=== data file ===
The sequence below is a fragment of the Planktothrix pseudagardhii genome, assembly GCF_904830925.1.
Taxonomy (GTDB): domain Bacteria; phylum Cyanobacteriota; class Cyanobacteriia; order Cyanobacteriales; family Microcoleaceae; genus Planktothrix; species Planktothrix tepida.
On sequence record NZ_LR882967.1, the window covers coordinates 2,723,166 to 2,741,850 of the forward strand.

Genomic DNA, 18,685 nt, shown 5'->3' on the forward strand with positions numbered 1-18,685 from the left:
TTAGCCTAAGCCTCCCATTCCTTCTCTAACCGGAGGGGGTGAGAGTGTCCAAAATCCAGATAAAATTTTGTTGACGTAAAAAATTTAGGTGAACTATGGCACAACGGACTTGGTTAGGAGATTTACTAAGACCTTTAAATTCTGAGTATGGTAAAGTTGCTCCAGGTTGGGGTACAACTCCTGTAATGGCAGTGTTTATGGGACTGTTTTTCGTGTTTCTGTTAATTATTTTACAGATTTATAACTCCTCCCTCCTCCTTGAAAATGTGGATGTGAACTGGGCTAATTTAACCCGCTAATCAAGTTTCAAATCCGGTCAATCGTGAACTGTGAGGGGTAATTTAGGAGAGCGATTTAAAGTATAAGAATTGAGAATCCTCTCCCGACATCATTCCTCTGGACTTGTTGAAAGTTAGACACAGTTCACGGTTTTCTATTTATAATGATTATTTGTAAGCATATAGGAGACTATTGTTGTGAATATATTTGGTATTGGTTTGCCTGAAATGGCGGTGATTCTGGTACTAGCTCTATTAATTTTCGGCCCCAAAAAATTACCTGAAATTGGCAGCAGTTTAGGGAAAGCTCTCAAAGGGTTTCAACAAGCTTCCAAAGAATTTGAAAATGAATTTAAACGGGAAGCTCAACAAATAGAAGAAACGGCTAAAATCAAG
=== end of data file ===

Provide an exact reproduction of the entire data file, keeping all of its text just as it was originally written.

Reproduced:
The sequence below is a fragment of the Planktothrix pseudagardhii genome, assembly GCF_904830925.1.
Taxonomy (GTDB): domain Bacteria; phylum Cyanobacteriota; class Cyanobacteriia; order Cyanobacteriales; family Microcoleaceae; genus Planktothrix; species Planktothrix tepida.
On sequence record NZ_LR882967.1, the window covers coordinates 2,723,166 to 2,741,850 of the forward strand.

Genomic DNA, 18,685 nt, shown 5'->3' on the forward strand with positions numbered 1-18,685 from the left:
TTAGCCTAAGCCTCCCATTCCTTCTCTAACCGGAGGGGGTGAGAGTGTCCAAAATCCAGATAAAATTTTGTTGACGTAAAAAATTTAGGTGAACTATGGCACAACGGACTTGGTTAGGAGATTTACTAAGACCTTTAAATTCTGAGTATGGTAAAGTTGCTCCAGGTTGGGGTACAACTCCTGTAATGGCAGTGTTTATGGGACTGTTTTTCGTGTTTCTGTTAATTATTTTACAGATTTATAACTCCTCCCTCCTCCTTGAAAATGTGGATGTGAACTGGGCTAATTTAACCCGCTAATCAAGTTTCAAATCCGGTCAATCGTGAACTGTGAGGGGTAATTTAGGAGAGCGATTTAAAGTATAAGAATTGAGAATCCTCTCCCGACATCATTCCTCTGGACTTGTTGAAAGTTAGACACAGTTCACGGTTTTCTATTTATAATGATTATTTGTAAGCATATAGGAGACTATTGTTGTGAATATATTTGGTATTGGTTTGCCTGAAATGGCGGTGATTCTGGTACTAGCTCTATTAATTTTCGGCCCCAAAAAATTACCTGAAATTGGCAGCAGTTTAGGGAAAGCTCTCAAAGGGTTTCAACAAGCTTCCAAAGAATTTGAAAATGAATTTAAACGGGAAGCTCAACAAATAGAAGAAACGGCTAAAATCAAG